Survey: SMBs Aren't Doing Enough to Protect Data

Friday Aug 27th 2010 by Larry Barrett
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Latest review by security software vendor Panda Security finds that 36 percent of small businesses use free and often outdated security apps and 13 percent use nothing at all.

Small and midsized businesses are being targeted by hackers at a much higher rate than their enterprise counterparts, yet almost half of SMBs admit they're not using the latest and most comprehensive security software applications on the market. And some aren’t using any kind of security software at all.

The findings were disclosed in security software vendor Panda Security's second annual International Barometer of Security report (PDF format), which polled a total of 10,000 SMBs around the world, including more than 1,500 based in the U.S.

Despite greater awareness of cyber threats in general and some states' commitment to holding small and midsized businesses accountable for their security failings, 46 percent of U.S.-based companies have been victimized by cyber crooks this year, up 2 percent from last year.

"Many SMBs simply don’t have the resources in terms of budget, time and human capital to devote to protecting their computers and sensitive data," Sean-Paul Correll, a threat researcher at PandaLabs, said in a statement. "The study results are proof that IT service providers and vendors have an important role to play in educating small businesses on threats, and helping them determine the best way to protect themselves."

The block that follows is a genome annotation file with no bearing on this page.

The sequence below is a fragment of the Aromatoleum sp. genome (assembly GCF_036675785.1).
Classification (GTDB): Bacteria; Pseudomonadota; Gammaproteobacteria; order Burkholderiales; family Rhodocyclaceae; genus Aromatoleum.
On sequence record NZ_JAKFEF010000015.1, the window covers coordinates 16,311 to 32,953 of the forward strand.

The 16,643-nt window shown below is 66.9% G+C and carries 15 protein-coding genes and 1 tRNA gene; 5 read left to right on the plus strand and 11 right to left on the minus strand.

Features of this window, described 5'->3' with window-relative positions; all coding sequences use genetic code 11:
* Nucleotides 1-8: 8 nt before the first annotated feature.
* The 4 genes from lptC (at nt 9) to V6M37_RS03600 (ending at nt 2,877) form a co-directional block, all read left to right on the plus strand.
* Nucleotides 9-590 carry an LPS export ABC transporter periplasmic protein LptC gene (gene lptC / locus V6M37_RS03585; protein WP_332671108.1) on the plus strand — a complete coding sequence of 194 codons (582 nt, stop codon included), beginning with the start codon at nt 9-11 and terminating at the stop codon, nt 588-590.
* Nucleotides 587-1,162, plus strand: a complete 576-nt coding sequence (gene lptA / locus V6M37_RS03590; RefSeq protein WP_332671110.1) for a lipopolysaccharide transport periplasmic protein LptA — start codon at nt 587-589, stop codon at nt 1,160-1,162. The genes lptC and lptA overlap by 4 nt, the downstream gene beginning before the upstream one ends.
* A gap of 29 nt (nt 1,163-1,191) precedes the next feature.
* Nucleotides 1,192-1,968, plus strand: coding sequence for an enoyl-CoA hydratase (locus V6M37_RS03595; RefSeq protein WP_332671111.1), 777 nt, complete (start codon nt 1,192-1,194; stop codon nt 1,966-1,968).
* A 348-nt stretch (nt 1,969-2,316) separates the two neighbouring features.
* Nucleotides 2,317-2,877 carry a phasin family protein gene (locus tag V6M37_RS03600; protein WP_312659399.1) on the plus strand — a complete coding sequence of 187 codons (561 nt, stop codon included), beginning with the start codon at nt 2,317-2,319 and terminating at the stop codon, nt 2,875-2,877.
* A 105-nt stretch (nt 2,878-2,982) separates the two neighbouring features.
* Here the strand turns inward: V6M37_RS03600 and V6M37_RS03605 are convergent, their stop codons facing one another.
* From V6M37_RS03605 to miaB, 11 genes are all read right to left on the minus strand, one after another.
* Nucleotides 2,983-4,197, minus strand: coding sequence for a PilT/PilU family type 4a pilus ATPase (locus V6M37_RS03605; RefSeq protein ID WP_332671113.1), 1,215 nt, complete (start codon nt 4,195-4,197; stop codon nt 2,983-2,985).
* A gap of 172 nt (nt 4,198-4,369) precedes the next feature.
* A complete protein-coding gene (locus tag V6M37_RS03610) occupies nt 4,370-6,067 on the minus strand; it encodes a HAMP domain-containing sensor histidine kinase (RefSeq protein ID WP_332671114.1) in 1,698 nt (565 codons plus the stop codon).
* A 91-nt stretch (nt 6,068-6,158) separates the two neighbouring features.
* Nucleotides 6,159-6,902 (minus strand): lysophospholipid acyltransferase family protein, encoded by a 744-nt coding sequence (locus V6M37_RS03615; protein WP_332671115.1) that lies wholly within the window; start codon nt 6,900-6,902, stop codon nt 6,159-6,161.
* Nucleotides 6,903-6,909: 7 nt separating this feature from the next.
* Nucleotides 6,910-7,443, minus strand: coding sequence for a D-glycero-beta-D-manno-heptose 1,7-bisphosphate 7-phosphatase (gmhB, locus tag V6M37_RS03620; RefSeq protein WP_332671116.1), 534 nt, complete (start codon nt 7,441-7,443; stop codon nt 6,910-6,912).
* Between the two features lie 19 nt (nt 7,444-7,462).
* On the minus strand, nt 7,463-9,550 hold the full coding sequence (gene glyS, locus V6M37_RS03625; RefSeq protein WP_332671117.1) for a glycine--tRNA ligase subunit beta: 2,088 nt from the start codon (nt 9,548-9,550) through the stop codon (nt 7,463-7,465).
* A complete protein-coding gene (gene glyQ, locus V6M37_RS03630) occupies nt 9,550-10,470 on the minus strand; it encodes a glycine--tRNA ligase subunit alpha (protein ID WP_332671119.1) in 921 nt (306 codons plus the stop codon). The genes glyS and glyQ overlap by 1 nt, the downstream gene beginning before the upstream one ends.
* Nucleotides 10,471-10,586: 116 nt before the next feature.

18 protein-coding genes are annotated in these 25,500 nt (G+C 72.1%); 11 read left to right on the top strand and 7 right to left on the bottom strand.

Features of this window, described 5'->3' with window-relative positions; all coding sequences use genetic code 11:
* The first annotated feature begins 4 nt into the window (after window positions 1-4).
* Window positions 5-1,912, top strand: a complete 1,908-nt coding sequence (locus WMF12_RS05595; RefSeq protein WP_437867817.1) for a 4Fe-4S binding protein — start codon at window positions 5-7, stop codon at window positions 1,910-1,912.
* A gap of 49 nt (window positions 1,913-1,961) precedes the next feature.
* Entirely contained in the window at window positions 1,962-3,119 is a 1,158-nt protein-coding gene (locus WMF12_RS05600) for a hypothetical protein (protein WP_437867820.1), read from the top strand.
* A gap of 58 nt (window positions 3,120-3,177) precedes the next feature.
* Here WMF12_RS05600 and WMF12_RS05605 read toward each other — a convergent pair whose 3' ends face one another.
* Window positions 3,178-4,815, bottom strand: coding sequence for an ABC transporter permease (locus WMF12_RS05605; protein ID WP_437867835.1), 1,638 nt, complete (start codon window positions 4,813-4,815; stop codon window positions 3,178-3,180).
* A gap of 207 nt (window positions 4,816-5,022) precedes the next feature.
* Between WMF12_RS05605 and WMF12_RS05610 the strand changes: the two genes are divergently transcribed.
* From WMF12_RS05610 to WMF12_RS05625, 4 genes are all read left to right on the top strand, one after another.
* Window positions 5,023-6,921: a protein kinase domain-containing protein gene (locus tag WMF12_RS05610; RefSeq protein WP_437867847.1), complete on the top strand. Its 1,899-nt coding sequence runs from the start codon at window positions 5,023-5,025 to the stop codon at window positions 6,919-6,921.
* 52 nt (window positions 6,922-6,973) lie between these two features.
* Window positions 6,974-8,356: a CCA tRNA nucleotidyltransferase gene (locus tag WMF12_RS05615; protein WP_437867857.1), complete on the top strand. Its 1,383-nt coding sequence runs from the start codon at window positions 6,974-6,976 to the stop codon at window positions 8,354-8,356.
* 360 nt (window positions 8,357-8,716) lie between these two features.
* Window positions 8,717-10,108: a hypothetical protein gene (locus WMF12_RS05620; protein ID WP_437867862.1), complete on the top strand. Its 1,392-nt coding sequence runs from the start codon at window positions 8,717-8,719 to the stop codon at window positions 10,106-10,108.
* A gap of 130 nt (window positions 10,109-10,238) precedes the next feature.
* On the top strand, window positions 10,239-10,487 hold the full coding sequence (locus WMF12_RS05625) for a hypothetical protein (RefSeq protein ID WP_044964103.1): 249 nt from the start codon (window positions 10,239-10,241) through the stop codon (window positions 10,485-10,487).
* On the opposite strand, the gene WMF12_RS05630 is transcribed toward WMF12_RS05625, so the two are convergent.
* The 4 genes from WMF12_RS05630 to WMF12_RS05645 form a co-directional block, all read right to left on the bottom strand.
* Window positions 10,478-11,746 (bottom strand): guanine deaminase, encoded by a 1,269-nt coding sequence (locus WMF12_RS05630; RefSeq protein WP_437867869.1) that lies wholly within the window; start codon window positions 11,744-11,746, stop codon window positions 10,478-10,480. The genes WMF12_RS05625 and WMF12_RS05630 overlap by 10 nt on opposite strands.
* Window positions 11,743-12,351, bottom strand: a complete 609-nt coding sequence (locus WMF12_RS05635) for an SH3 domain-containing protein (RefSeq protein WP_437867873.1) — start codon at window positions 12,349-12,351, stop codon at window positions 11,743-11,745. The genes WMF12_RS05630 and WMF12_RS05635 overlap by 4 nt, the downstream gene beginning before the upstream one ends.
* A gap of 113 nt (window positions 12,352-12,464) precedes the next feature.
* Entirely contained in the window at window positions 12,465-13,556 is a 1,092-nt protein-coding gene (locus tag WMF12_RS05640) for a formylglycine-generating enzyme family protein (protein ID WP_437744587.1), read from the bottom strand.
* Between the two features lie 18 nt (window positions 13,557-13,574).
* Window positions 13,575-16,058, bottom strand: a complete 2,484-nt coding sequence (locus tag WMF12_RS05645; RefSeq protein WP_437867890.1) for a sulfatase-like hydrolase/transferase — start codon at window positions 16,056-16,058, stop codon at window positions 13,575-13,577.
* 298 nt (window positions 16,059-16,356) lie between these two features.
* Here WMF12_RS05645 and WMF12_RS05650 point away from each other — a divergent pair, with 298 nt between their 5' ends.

The survey found that 36 percent of companies use free security offerings but balk at forking over monthly subscription fees once the trial offer ends or when updated versions are made available.

In fact, 31 percent of businesses admitted they weren't using antispam applications and another 23 percent eschewed antispyware apps. A stunning 15 percent of those surveyed said they didn't even bother to have a firewall.

More than half of the 13 percent of companies that have no security apps at all said they didn't make the investment because they viewed it as unimportant or unnecessary.

It's this cavalier attitude toward protecting customer data that compelled lawmakers in three states to pass legislation that forces SMBs to repay banks for certain charges and damages for failing to implement minimal security measures to safeguard their customers' personal information.

"Even though we highly recommend free security software ... to consumers, the free software available on the market is not sufficient to secure even smaller corporate networks from all sides," Correll said. "SMBs should invest in security solutions that protect their servers and network communications, and include advanced security features such as centralized and policy-based management."

U.S.-based SMBs cited the Internet and external memory devices as the top ways in which their computers were infected (32 percent), followed by email (21 percent) and downloads/P2P infections (14 percent).

Larry Barrett is a senior editor at InternetNews.com, the news service of Internet.com, the network for technology professionals.

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